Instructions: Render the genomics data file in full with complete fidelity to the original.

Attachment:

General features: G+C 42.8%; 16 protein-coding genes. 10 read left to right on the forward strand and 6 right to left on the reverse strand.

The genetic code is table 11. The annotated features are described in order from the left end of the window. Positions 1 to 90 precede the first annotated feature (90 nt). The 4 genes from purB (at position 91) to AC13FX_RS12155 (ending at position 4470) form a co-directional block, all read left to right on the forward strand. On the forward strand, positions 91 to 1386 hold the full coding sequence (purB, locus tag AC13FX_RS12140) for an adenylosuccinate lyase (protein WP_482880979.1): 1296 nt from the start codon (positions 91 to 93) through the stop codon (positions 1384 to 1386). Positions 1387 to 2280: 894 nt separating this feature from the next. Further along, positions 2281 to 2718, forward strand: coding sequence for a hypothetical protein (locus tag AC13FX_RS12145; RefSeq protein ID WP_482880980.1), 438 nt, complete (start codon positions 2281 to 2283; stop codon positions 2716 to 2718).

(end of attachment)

General features: G+C 42.8%; 16 protein-coding genes. 10 read left to right on the forward strand and 6 right to left on the reverse strand.

The genetic code is table 11. The annotated features are described in order from the left end of the window. Positions 1 to 90 precede the first annotated feature (90 nt). The 4 genes from purB (at position 91) to AC13FX_RS12155 (ending at position 4470) form a co-directional block, all read left to right on the forward strand. On the forward strand, positions 91 to 1386 hold the full coding sequence (purB, locus tag AC13FX_RS12140) for an adenylosuccinate lyase (protein WP_482880979.1): 1296 nt from the start codon (positions 91 to 93) through the stop codon (positions 1384 to 1386). Positions 1387 to 2280: 894 nt separating this feature from the next. Further along, positions 2281 to 2718, forward strand: coding sequence for a hypothetical protein (locus tag AC13FX_RS12145; RefSeq protein ID WP_482880980.1), 438 nt, complete (start codon positions 2281 to 2283; stop codon positions 2716 to 2718).